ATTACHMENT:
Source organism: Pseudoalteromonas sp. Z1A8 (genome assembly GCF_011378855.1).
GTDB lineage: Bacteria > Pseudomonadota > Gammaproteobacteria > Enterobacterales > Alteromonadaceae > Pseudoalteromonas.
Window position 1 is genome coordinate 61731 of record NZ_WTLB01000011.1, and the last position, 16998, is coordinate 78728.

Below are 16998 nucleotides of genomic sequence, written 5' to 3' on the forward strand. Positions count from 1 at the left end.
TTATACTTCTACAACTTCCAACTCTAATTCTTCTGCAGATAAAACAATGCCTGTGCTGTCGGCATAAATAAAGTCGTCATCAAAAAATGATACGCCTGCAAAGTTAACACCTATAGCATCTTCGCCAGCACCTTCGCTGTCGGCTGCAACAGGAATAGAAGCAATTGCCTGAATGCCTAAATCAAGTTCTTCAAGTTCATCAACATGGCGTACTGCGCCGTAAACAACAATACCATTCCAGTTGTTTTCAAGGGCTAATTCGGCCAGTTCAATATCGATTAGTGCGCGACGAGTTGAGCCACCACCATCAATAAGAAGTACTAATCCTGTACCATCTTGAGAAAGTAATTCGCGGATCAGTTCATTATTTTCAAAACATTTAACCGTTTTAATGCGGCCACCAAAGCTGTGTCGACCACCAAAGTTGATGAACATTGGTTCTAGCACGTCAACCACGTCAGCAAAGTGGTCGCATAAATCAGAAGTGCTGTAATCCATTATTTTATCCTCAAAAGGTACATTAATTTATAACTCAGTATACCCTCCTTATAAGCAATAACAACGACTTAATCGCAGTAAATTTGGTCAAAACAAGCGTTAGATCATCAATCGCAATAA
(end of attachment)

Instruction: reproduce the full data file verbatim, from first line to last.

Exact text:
Source organism: Pseudoalteromonas sp. Z1A8 (genome assembly GCF_011378855.1).
GTDB lineage: Bacteria > Pseudomonadota > Gammaproteobacteria > Enterobacterales > Alteromonadaceae > Pseudoalteromonas.
Window position 1 is genome coordinate 61731 of record NZ_WTLB01000011.1, and the last position, 16998, is coordinate 78728.

Below are 16998 nucleotides of genomic sequence, written 5' to 3' on the forward strand. Positions count from 1 at the left end.
TTATACTTCTACAACTTCCAACTCTAATTCTTCTGCAGATAAAACAATGCCTGTGCTGTCGGCATAAATAAAGTCGTCATCAAAAAATGATACGCCTGCAAAGTTAACACCTATAGCATCTTCGCCAGCACCTTCGCTGTCGGCTGCAACAGGAATAGAAGCAATTGCCTGAATGCCTAAATCAAGTTCTTCAAGTTCATCAACATGGCGTACTGCGCCGTAAACAACAATACCATTCCAGTTGTTTTCAAGGGCTAATTCGGCCAGTTCAATATCGATTAGTGCGCGACGAGTTGAGCCACCACCATCAATAAGAAGTACTAATCCTGTACCATCTTGAGAAAGTAATTCGCGGATCAGTTCATTATTTTCAAAACATTTAACCGTTTTAATGCGGCCACCAAAGCTGTGTCGACCACCAAAGTTGATGAACATTGGTTCTAGCACGTCAACCACGTCAGCAAAGTGGTCGCATAAATCAGAAGTGCTGTAATCCATTATTTTATCCTCAAAAGGTACATTAATTTATAACTCAGTATACCCTCCTTATAAGCAATAACAACGACTTAATCGCAGTAAATTTGGTCAAAACAAGCGTTAGATCATCAATCGCAATAA